Well, I´m back in Choluteca again, chilling in an internet café while the temperature nears 100 degrees outside. We came into town to try and coordinate some support from the World Food Program with their ¨Alimentos por Trabajo¨ (Food for Work) project, in some areas of our project that had to be cut due to budget considerations. It seemed to go pretty well and I think we can count on at least a little support from these guys. We have also been trying to get a permit to cut a tree down so we can fix my roof and have not been able too.... all these improvements in environmental legislation are coming back around to bite me in the ass, because apparently (did I mention this last week?) the president signed a bill or whatever you´d call it here canceling ALL permits for woodcutting and suspending harvest of all non-registered trees. This is a terrible move for the campesinos, because they absolutely need that wood for house repairs and cooking, whereas the big profiteers in wood harvesting are least affected because they have the land and the money to do plantations or register areas of trees for cutting. It seems to me a good idea applied in a completely senseless way. It´s mind-boggling how out of touch this government can be from its own people.

We´re still waiting to hear back from the Costa Ricans that are supposedly evaluating our rough draft, and now starting to get a little nervous about the time frame. To that end, we´re currently planning to start the project (present it to communities and organize meetings to plan the activities in each village) on March 15, so we can get going on everything instead of waiting until after the money comes. Besides that, however, everything seems to be going quite well and based on the suggestions Alejandrina gave us in Tegucigalpa a couple weeks ago, we now have the proposal in pretty much a finished form.

On Saturday, we had our first day of math class. I am assigned to teach the 9th graders (the highest of the 3 grades in the program) and the subject is essentially algebra. I´ve got a class of 7 girls and no guys, and none of them have a clue about variables or equations so I´m going to have to go somewhat outside of the book´s plan to get them up to speed. The first day went really well though and I have hope that we will get somewhere. I´m certainly more effective at teaching math than English (sorry mom!) even though I was kind of tired from staying up late the night before hunting camarones.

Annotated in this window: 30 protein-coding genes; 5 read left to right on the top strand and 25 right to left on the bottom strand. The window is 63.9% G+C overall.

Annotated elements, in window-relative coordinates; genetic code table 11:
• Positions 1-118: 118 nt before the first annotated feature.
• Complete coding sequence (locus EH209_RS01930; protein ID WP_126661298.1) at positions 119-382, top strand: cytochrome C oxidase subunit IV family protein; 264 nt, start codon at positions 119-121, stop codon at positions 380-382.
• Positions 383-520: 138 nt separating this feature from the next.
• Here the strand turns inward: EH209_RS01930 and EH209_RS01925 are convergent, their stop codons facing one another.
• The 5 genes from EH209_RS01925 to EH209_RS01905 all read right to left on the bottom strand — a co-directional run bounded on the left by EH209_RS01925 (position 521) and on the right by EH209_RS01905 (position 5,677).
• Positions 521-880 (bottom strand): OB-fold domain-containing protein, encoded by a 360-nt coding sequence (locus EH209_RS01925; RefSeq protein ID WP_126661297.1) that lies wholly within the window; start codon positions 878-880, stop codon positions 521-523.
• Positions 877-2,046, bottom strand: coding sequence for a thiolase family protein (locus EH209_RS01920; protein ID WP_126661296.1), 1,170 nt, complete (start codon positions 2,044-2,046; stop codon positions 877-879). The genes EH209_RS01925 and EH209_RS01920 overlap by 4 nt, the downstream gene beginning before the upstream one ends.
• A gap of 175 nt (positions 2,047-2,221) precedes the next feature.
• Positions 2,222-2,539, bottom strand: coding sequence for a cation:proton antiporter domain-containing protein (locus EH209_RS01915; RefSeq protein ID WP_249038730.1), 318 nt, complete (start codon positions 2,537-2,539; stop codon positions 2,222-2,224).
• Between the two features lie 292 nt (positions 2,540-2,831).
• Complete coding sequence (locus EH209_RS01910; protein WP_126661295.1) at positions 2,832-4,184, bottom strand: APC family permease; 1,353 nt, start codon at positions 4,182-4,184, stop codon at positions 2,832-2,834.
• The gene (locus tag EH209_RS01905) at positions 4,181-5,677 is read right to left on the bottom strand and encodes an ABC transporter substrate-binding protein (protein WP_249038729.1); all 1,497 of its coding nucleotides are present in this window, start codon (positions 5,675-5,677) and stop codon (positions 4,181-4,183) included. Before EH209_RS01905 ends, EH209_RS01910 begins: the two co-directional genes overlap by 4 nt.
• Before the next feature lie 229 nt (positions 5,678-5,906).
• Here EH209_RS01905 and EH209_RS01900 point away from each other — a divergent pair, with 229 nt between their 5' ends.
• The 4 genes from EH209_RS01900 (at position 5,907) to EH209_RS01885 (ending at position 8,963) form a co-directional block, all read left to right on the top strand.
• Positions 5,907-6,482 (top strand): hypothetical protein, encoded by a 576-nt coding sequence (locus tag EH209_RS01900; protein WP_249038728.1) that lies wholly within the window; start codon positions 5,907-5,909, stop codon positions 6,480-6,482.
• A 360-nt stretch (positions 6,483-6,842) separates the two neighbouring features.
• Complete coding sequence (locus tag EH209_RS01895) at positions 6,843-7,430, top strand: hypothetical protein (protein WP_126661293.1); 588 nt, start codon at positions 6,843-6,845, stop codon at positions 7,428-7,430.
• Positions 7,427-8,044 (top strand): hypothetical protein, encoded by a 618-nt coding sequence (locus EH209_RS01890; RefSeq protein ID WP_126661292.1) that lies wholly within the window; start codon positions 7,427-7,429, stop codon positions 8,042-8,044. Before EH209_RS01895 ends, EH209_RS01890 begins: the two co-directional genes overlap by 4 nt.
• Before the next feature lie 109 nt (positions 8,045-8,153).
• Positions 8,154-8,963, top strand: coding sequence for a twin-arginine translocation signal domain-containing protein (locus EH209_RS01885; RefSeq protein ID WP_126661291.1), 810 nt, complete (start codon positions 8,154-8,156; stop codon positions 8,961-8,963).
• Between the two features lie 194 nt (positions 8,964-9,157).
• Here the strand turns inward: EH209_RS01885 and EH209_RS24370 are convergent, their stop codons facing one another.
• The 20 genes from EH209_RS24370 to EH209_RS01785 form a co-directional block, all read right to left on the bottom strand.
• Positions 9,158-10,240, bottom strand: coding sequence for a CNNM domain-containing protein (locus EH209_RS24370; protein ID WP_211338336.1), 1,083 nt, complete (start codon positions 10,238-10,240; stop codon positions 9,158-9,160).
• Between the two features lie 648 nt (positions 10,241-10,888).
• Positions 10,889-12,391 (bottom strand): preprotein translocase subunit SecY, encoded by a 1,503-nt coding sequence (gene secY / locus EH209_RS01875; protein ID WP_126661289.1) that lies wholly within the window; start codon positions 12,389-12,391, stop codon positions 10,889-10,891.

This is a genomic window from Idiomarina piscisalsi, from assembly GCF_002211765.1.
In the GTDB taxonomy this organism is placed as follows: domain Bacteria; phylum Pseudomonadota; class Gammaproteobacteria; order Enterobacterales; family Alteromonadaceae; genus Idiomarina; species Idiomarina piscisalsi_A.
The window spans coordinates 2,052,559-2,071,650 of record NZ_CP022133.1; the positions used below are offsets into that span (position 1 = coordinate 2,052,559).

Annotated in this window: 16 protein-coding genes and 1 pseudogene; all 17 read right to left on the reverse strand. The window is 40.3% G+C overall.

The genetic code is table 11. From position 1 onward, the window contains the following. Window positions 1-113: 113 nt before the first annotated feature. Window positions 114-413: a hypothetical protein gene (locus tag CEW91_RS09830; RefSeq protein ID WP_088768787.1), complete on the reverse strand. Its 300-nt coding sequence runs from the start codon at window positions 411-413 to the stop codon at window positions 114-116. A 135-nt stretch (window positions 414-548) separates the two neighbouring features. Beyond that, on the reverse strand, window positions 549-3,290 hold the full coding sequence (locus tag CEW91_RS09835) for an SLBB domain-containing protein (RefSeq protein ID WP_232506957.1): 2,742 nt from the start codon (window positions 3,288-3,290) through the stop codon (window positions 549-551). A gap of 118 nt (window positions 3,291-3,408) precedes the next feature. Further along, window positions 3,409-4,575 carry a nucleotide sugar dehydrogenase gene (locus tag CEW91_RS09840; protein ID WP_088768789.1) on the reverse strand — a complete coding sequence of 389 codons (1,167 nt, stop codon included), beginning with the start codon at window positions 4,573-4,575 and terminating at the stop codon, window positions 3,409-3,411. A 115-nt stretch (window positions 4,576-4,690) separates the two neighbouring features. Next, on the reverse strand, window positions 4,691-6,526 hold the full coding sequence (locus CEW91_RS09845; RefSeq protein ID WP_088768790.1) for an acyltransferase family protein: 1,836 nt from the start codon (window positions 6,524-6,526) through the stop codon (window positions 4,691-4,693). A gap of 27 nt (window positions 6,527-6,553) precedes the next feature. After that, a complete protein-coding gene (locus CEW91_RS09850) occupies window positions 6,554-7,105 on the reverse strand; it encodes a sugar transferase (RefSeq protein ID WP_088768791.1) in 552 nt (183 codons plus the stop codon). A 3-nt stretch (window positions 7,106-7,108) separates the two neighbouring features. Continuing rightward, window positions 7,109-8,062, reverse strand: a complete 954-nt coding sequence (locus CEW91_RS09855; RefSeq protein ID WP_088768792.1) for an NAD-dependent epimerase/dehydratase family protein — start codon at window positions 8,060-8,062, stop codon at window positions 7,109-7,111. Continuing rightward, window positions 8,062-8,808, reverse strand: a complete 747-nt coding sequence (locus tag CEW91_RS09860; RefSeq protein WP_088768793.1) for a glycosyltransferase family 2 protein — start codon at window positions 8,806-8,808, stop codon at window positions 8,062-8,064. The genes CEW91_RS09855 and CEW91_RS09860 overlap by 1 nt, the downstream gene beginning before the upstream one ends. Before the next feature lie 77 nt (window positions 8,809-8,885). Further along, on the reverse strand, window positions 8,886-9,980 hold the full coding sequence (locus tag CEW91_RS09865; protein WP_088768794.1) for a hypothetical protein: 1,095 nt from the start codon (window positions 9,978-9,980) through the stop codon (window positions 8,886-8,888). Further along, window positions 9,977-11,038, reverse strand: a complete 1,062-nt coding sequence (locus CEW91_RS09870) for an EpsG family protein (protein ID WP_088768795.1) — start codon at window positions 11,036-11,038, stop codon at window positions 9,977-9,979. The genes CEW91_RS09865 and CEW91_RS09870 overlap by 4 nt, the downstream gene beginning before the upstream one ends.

¨Camarones¨, or shrimp, is a big industry here in the south of Honduras. Lots and lots of acres of mangrove swamp have been reclaimed to make shrimp-farming ¨lagunas¨ and, in fact, the mangrove habitat system is in danger of disappearing from the country. These are normal, average - sized saltwater shrimp. Up in the small creeks of Cerro Guanacaure lives a species of freshwater shrimp that is like either a skinny lobster or a horrific mutant crawdad. They get to be like a foot and a half long and people like to go out hunting them at night in the deep, sandy pools with a flashlight and a machete. A couple of my young Honduran friends Alex and Osmaris had been bugging me to go out and try this with them, and so Friday night we did. We were out for about four hours, following the course of one creek down to where it joined with another one, and then following the second creek back up. Almost right away we found a couple crabs, which Alex informed me was good luck. It seems he was right because we were practically tripping over enormous shrimp most of the time. By the time we got back we probably had a few pounds of seafood, which Osmari´s mom made into an excellent soup the next day.

Chopping gigantic shrimp in half was fun, but my favorite part of the whole experience was being out in the forest at night, especially along the creeks because in this dry summertime forest it is a corridor that just teems with life. We saw several nocturnal animals, including an armadillo and what Alex called a ¨perro de agua¨ (water dog). I basically only saw its eyes shining in the flashlight, but based on their size and spacing, the name, and its running movement I think it may have been some sort of otter.